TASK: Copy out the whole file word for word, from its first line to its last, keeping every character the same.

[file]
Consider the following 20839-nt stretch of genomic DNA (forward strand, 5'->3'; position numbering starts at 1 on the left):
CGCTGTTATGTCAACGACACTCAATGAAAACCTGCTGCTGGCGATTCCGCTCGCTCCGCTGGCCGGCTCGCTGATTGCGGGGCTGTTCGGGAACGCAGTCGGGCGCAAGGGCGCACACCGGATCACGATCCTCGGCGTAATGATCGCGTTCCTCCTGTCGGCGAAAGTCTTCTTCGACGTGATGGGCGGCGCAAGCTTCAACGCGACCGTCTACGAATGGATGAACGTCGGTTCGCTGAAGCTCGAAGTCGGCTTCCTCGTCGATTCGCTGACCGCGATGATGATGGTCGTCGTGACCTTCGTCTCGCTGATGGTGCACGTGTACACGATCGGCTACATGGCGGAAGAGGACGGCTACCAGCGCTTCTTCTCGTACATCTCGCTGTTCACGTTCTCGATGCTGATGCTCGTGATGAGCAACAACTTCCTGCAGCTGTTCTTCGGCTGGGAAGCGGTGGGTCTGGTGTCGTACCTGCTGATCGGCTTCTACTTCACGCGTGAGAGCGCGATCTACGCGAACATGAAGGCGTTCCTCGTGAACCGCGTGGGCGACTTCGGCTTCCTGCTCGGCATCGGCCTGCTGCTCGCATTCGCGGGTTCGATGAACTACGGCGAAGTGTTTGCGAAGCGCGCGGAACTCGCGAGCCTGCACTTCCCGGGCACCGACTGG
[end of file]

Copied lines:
Consider the following 20839-nt stretch of genomic DNA (forward strand, 5'->3'; position numbering starts at 1 on the left):
CGCTGTTATGTCAACGACACTCAATGAAAACCTGCTGCTGGCGATTCCGCTCGCTCCGCTGGCCGGCTCGCTGATTGCGGGGCTGTTCGGGAACGCAGTCGGGCGCAAGGGCGCACACCGGATCACGATCCTCGGCGTAATGATCGCGTTCCTCCTGTCGGCGAAAGTCTTCTTCGACGTGATGGGCGGCGCAAGCTTCAACGCGACCGTCTACGAATGGATGAACGTCGGTTCGCTGAAGCTCGAAGTCGGCTTCCTCGTCGATTCGCTGACCGCGATGATGATGGTCGTCGTGACCTTCGTCTCGCTGATGGTGCACGTGTACACGATCGGCTACATGGCGGAAGAGGACGGCTACCAGCGCTTCTTCTCGTACATCTCGCTGTTCACGTTCTCGATGCTGATGCTCGTGATGAGCAACAACTTCCTGCAGCTGTTCTTCGGCTGGGAAGCGGTGGGTCTGGTGTCGTACCTGCTGATCGGCTTCTACTTCACGCGTGAGAGCGCGATCTACGCGAACATGAAGGCGTTCCTCGTGAACCGCGTGGGCGACTTCGGCTTCCTGCTCGGCATCGGCCTGCTGCTCGCATTCGCGGGTTCGATGAACTACGGCGAAGTGTTTGCGAAGCGCGCGGAACTCGCGAGCCTGCACTTCCCGGGCACCGACTGG